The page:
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El lissitsky: on the side of faith: Joseph Masheck discover remnants of faith in Russian Constructivist art.

Today all who believe in anything good may seem to be allied against everybody who thinks that belief as such is irrelevant or at worst a dangerous impediment to the circulation of money as the sole freedom and sole value. (The 'marketplace of ideas', vulgar enough as a principle, was once a significant metaphor; but now all metaphor counts as foul). In art we are used to distinguishing between the ethical, the moral, the spiritual, the religious; but we who care about such things now find ourselves huddled together against the pressure to disallow all non-monetary values.

In the paper which I composed at the kind invitation of the trustees at this year's ACE conference, I addressed '"Convictions of things not seen": A change from Suprematism to Constructivism in Russian revolutionary art'; and the present text is an extended excerpt of that, dealing with a project in painting and a contemporary theoretical text by El Lissitzky (1890-1941), the uniquely gifted disciple of the founder of 'Suprematist' abstract or non-objective painting, Kazimir Malevich (1879-1935) whose Suprematist Painting: White on White, of 1918, a very intuitive set-up of a 'nonsquare' skewed within a literally square field, is a classic example. In 1919, while directing the art school at Vitebsk, Malevich and his younger colleague set up 'UNOVIS' (acronym for Champions of the New Art), to take Suprematism, as a new form of painting radically dependent upon discriminating intuition, evangelically 'out there.'

There is interest in Lissitzky's Jewish children's book illustration as a sentimental ethnic attachment which most aspiring Modernists would feel obliged to give up, though this work proves oddly compatible with the artist's Modernist graphic design. Likewise, I think, the younger Lissitzky also remained loyal not only to the basic artistic principles but also to the elevated artistic attitude of his teacher, even as he became a first-generation Constructivist, aware that confessedly 'materialist' Constructivism had an axe to grind against anything so unapologetically metaphysical as a mode of useless abstract painting making embarrassingly spiritual claims. After all, here was a major social revolution, and a new world which urgently awaited building. But Malevich, a Pole raised as a Catholic in Ukraine, proved the perfect kindred spirit for seeing the building up of the Isaiahan Kingdom of God and His Justice and a new art discharged from all obligation to represent the mundane unredeemed world, as one grand prospect. And maybe even the best old wine deserved to be handed on in new bottles.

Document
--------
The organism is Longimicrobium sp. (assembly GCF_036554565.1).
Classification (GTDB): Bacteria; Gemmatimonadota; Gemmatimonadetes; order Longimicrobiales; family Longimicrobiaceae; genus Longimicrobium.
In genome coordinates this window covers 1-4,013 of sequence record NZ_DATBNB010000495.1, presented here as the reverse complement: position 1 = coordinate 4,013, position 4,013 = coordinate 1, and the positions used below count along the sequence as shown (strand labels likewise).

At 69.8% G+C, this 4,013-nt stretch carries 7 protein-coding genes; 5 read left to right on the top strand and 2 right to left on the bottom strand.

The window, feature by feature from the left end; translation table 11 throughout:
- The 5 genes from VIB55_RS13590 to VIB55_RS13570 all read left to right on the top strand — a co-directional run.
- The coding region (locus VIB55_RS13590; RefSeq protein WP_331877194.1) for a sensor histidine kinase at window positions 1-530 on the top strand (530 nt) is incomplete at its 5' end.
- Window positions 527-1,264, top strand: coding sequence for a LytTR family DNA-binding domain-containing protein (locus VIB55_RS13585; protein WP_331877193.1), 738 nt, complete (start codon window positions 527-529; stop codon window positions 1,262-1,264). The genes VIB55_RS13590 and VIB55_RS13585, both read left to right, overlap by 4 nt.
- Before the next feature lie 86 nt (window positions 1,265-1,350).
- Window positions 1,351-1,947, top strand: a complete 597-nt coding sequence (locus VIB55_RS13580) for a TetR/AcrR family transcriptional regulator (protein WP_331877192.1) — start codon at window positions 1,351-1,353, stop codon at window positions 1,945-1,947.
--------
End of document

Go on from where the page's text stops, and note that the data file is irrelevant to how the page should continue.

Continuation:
One particular project by El Lissitzky, and in particular one of two gouache studies for it, strikes me as pivotal in the shifting of the artist's center of aesthetic gravity from Suprematism, at the more idealistic and formal pole with composition, to Constructivism, with its emphasis at the more materialistic pole on construction in a new technical and anti-formal sense of projective engineering. But Lissitzky as well as Malevich was interested in icons; and even as archmaterialist a project as his Lenin Tribune (1920) echoes icons of Jacob's Ladder--or the same motif of inter-modal communication in The Vision of St John Climacus, (first half of the 16th Century, St Petersburg, Russian Museum). (1)

Of the two studies, first came the small piece known as Untitled (Rosa Luxemburg Memorial), 1920-21 (Costakis Collection, Greek State Museum of Contemporary Art, Thessaloniki), about four inches square, followed by Proun, 1922-23 (Van Abbemuseum, Eindhoven), just under 20 by 20 inches square, and presumably closer to being the modello for a painting--'Proun' being Lissitzky's concept of a 'transfer station' between painting and architecture. The second is the larger and more finished version of the same, shall we say, compositional construct of a black square off-centered in a red circular disk, surrounded by segmental concentric rings and one or two other forms, reiterating the first but without the name of the socialist-to-communist martyr of 1919, Rosa Luxemburg, which is obliterated but still visible, left and right of the square, in the first version.

Formally speaking, almost identical constellations of elements seem more Suprematist in the earlier work (being all the more worked on such a small scale) and more Constructivist in the later, while the same radial structure seems remarkably balanced between the categories of composition and construction. In both the black square off-centered in the central red disk seems a Suprematistically asymmetric pair of Malevichian forms, while the surrounding irregular but segmental red, white and black broken rings, their beginnings and endings radially determined, have a smooth, tightly fitted character, like machined bearings, and as such, seem of more Constructivist ilk. I would even say that the comprehensive circular whole is also Constructivistically like the pilot wheel of a ship, or for that matter, suggestive of the cameraman Eduard Tisse's ever so centered close-up shot of the muzzle of the ship's gun that may or may not fire in Sergei Eisenstein's Battleship Potemkin (1925). Secondarily, the square-upon-disk in both studies appears atop a 'Malevichian' brace of similar but different diagonal bands while little triangles lightly, pokily invade the outer orbital reaches in a manner reminiscent of Lissitzky's 1919-20 Civil War poster Beat the Whites with the Red Wedge.